As a learner I developed my professional knowledge and improved my practice through cycles of trial and error. I learnt that my ethics and values were an essential ingredient in the process which stood me in good stead during the trying times. Most importantly I learnt about the culture, traditions and values of the participants which differed from my own and taught me valuable life lessons.

As a researcher I have shown how I developed my own theory about management and management education from my practice and I believe improved my practice as both a consultant and a facilitator. I further believe that I have made a contribution to knowledge and theory based on a process of experimentation, solutions to the practical problems that arose and the intended and unintended consequences that emerged from the study.

Writing up this doctoral thesis has allowed me to understand my own and other peoples' educational development and has increased my professional knowledge. Although I have learnt a vast amount from studying the theory of others, I believe that I have moved beyond being dependent on their theories and that I have contributed to a new form of non-traditional management education research and theory.

I have become highly aware of the value of standing back and reflecting deeply.


Education is historically constructed and the process of management education and development (growing people) in this study had to be considered in relation to the historical background as well as the prevailing socio-political situation. Discriminatory issues of race, gender, culture, class and educational opportunity had to be confronted in the course of this research.

Since the inception of this study in 1994 there have been a number of positive changes in workplaces in South Africa, demanding new practices for accelerated human development. The implementation of affirmative action policies hampered by the shortage of management skills, I believe, calls for unconventional alternatives to traditional forms of management education. In my opinion the model of educational change introduced by Government through the National Qualifications Framework is flawed and therefore other appropriate practices are needed.

The current situation in South Africa is still far from satisfactory. The Constitution entrenches equal rights, but discriminatory practices, structural inequalities and prejudices still exist in the workplace. Black Economic Empowerment has made inroads to the advancement of previously disadvantaged people, but is sometimes met with sceptism and in many companies is poorly implemented. It has been criticised for being based on colour and not competence and worse has been viewed as "Black Elite Enrichment" due to notable names that got rich through the process of implementing this legislation.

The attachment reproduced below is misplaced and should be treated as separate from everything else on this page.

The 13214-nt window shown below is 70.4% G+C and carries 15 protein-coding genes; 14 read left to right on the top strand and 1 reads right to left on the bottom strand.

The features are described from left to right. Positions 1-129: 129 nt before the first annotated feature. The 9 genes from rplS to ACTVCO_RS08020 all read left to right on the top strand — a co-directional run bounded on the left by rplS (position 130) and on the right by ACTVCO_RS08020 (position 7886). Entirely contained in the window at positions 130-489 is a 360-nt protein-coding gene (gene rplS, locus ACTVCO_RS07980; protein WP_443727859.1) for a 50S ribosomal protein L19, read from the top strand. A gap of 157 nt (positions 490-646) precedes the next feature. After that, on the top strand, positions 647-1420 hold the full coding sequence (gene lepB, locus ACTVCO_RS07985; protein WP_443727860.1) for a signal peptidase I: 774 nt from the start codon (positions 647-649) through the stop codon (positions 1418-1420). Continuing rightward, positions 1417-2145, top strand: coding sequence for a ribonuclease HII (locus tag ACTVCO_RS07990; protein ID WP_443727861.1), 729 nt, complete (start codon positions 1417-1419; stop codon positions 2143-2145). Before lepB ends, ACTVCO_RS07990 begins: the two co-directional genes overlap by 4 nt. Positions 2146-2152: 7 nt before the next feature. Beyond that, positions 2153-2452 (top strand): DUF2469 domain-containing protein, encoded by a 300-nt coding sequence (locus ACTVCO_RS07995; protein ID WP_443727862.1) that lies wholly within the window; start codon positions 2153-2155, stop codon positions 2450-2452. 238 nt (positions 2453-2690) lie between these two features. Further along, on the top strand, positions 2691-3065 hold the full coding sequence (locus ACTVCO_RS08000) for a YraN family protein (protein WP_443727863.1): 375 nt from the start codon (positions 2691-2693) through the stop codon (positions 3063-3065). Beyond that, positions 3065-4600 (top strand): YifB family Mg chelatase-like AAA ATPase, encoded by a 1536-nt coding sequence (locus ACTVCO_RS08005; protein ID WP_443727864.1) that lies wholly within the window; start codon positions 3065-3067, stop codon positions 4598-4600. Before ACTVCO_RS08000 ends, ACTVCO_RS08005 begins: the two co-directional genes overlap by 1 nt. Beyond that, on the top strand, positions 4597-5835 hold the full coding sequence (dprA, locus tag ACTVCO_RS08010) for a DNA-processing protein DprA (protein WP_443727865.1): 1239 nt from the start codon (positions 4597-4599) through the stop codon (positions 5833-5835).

The World Economic Forum's global survey report (September 2009) states that South Africa should address its "enduring weaknesses" which are mainly labour-related issues, for example an uneducated workforce: the university enrolment rate is at 15 percent, labour market efficiency: South Africa is ranked 90th, and poor labour-employer relations: ranked 121st.

This study, hopefully, will contribute to some improvement of these weaknesses. It does not seek to provide definitive solutions but rather to offer useful lessons which other management educators can examine and use when considering workplace learning interventions. It provides a platform for exploring new possibilities and change in traditional paradigms and will hopefully encourage management educators to 'think deeply' about the transformation of management education in South Africa.


A seed that was planted in 1994 resulted in the 'growth' of six black female managers, through commitment to social change that focussed on helping to empower individuals to meet the challenges of transformation.

Their voice can be heard again in letters from them that form the postscript.



The following letters are from participants in the study. These letters have been reprinted verbatim with their permission. The writers requested that their names be included.

2 May 2008

Dear Mam Dickinson

All I can say is THANK YOU!

You always made me feel like I could do anything and you always pushed me to try harder and show my true self. Although you were very firm you always managed to do it in a very loving caring way.

You are my role model. I do and always will look up to you. Thank you for believing in me.

Please come and visit us often.

My best regards

Ellen Matsotso

Ellen was trained to take over as manager from Sarah when she retired in 2007. This letter was included in a thank-you gift when I completed my assignment.

1 Desember 2010